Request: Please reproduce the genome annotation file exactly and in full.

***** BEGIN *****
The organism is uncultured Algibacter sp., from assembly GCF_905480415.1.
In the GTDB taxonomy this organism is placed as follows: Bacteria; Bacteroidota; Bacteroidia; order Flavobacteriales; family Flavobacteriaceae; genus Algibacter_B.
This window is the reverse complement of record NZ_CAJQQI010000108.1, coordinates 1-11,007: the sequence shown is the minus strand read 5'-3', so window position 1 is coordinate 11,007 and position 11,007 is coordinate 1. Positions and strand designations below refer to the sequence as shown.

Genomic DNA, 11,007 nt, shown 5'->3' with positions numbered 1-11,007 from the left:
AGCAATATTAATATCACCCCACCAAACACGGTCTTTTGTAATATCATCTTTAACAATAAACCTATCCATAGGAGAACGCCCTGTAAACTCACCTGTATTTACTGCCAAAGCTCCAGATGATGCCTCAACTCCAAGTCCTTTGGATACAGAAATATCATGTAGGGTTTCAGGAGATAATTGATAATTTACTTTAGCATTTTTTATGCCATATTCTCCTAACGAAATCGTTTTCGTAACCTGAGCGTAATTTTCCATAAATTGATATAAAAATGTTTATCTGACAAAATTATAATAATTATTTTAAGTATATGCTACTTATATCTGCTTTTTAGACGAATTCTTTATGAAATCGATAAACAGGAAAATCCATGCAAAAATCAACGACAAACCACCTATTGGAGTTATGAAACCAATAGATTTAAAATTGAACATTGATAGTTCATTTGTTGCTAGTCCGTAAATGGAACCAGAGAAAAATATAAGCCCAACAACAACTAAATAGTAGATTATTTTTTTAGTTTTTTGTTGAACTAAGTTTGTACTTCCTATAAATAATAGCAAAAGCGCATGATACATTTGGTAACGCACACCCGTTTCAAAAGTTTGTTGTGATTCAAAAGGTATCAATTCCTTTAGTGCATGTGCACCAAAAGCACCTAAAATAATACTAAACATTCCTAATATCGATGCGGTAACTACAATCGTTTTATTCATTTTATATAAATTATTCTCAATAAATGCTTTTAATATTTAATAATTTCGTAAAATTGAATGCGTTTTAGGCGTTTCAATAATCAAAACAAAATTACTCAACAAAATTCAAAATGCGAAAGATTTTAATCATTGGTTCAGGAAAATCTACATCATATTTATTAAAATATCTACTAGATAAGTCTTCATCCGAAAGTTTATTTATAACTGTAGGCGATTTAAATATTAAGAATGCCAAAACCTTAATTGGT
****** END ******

The organism is uncultured Algibacter sp., from assembly GCF_905480415.1.
In the GTDB taxonomy this organism is placed as follows: Bacteria; Bacteroidota; Bacteroidia; order Flavobacteriales; family Flavobacteriaceae; genus Algibacter_B.
This window is the reverse complement of record NZ_CAJQQI010000108.1, coordinates 1-11,007: the sequence shown is the minus strand read 5'-3', so window position 1 is coordinate 11,007 and position 11,007 is coordinate 1. Positions and strand designations below refer to the sequence as shown.

Genomic DNA, 11,007 nt, shown 5'->3' with positions numbered 1-11,007 from the left:
AGCAATATTAATATCACCCCACCAAACACGGTCTTTTGTAATATCATCTTTAACAATAAACCTATCCATAGGAGAACGCCCTGTAAACTCACCTGTATTTACTGCCAAAGCTCCAGATGATGCCTCAACTCCAAGTCCTTTGGATACAGAAATATCATGTAGGGTTTCAGGAGATAATTGATAATTTACTTTAGCATTTTTTATGCCATATTCTCCTAACGAAATCGTTTTCGTAACCTGAGCGTAATTTTCCATAAATTGATATAAAAATGTTTATCTGACAAAATTATAATAATTATTTTAAGTATATGCTACTTATATCTGCTTTTTAGACGAATTCTTTATGAAATCGATAAACAGGAAAATCCATGCAAAAATCAACGACAAACCACCTATTGGAGTTATGAAACCAATAGATTTAAAATTGAACATTGATAGTTCATTTGTTGCTAGTCCGTAAATGGAACCAGAGAAAAATATAAGCCCAACAACAACTAAATAGTAGATTATTTTTTTAGTTTTTTGTTGAACTAAGTTTGTACTTCCTATAAATAATAGCAAAAGCGCATGATACATTTGGTAACGCACACCCGTTTCAAAAGTTTGTTGTGATTCAAAAGGTATCAATTCCTTTAGTGCATGTGCACCAAAAGCACCTAAAATAATACTAAACATTCCTAATATCGATGCGGTAACTACAATCGTTTTATTCATTTTATATAAATTATTCTCAATAAATGCTTTTAATATTTAATAATTTCGTAAAATTGAATGCGTTTTAGGCGTTTCAATAATCAAAACAAAATTACTCAACAAAATTCAAAATGCGAAAGATTTTAATCATTGGTTCAGGAAAATCTACATCATATTTATTAAAATATCTACTAGATAAGTCTTCATCCGAAAGTTTATTTATAACTGTAGGCGATTTAAATATTAAGAATGCCAAAACCTTAATTGGT